AMRĪ ŠĪRĀZĪ, ABU’L-QĀSEM MOḤAMMAD (d. 999/1590-91 [?], poet and Sufi from Kūhpāya, a village near Isfahan. In one of his poems he mentions serving the Safavid Shah Ṭahmās b I for thirty years before falling into disfavor in 973/1565-66 (Haft eqlīm II, pp. 431-32); thus he was probably born in the first quarter of the 10th/16th century. He came from a rich landowning family and soon became renowned as a scholar, a master of the occult sciences, and a Sufi; he traced his spiritual lineage to Bāyazīd (Nehāvandī, Maʾāṯer-e Raḥīmī, ed. M. Hedāyat Ḥosayn, Calcutta, 1924-31, III, pp. 1497-1506; partly tr. in Āʾīn-e Akbarī, pp. 677-78). Amrī was held in great esteem by Shah Ṭahmāsb and is said to have controlled awqāf revenues, large sums of which he disbursed to scholars, Sufis, and travelers; he appointed awqāf officials and was surrounded by a retinue of poets, admirers, and disciples. Accused of subversion by jealous opponents, he was convicted of heresy and blinded in 973/1565. He withdrew to his native village and lived in seclusion, composing most of his poetry in this period. He wrote a eulogy to Shah Ṭahmāsb in which he exonerated himself; his confiscated property was returned, and he was granted a pension. According to Nehāvandī, Amrī died in his native village; according to Balyānī (ʿArafāt-e ʿāšeqīn, ms., in Ṣ. Kīā, Noqṭawīān, Tehran, 1320 Š./1941, pp. 58-61) and Reżā-qolī Khan Hedāyat (Rīāż al-ʿārefīn, ed. M. Gorgānī, Tehran, 1344 Š./1965, pp. 275-76) he was executed in Shiraz in 999/1590-91 by Shah ʿAbbās I as a Noqṭawī heretic (see also Nafīsī, Naẓm o naṯr, p. 709). Nehāvandī states that Amrī employed his student and nephew, Mawlānā Daḵī, to arrange his poems, but the collection is lost; Balyānī estimates that Amrī wrote about 7,000 verses. The Nezārī Ismaʿilis of Iran regard Amrī as a Nezārī, and Ivanov, who examined Amrī’s poems in Ismaʿili anthologies, considers his poems eulogies of Nūr-al-dīn and Morād Mīrzā, the thirty-fifth and thirty-sixth Nezārī imams (Ivanov, Ismaili Literature, Tehran, 1963, pp. 144, 189). Amrī is author of Resāla-ye ḏekr o fekr and Jawāb-e merʾāt al-ṣafāʾ.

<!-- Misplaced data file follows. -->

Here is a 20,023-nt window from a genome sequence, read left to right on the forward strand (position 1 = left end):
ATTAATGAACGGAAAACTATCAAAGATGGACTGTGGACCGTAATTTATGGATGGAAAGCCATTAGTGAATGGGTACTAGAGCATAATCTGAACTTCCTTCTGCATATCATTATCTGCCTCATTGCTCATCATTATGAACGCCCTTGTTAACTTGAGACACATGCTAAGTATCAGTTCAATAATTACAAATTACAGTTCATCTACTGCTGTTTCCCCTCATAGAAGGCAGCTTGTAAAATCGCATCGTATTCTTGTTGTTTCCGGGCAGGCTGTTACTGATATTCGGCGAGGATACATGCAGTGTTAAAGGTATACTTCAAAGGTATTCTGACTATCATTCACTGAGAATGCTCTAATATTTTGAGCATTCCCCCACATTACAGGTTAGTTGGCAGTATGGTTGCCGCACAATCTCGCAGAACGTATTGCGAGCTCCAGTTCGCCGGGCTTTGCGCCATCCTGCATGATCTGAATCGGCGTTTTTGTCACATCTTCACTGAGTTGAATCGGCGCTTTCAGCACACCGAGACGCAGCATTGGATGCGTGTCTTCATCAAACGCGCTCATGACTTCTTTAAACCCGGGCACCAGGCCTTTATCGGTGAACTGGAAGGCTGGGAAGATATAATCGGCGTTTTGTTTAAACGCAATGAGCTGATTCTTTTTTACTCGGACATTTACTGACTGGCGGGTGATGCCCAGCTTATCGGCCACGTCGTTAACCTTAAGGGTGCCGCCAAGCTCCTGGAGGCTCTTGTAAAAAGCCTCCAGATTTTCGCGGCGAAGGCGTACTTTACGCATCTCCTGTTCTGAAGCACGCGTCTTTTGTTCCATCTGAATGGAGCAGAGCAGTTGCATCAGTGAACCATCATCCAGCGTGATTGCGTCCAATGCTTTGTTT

See also I. K. Poonawala, Biobibliograpby of Ismāʿīlī Literature, Malibu, California, 1977, pp. 277-78.

(I. K. Poonawala)

Originally Published: December 15, 1989

Last Updated: August 3, 2011

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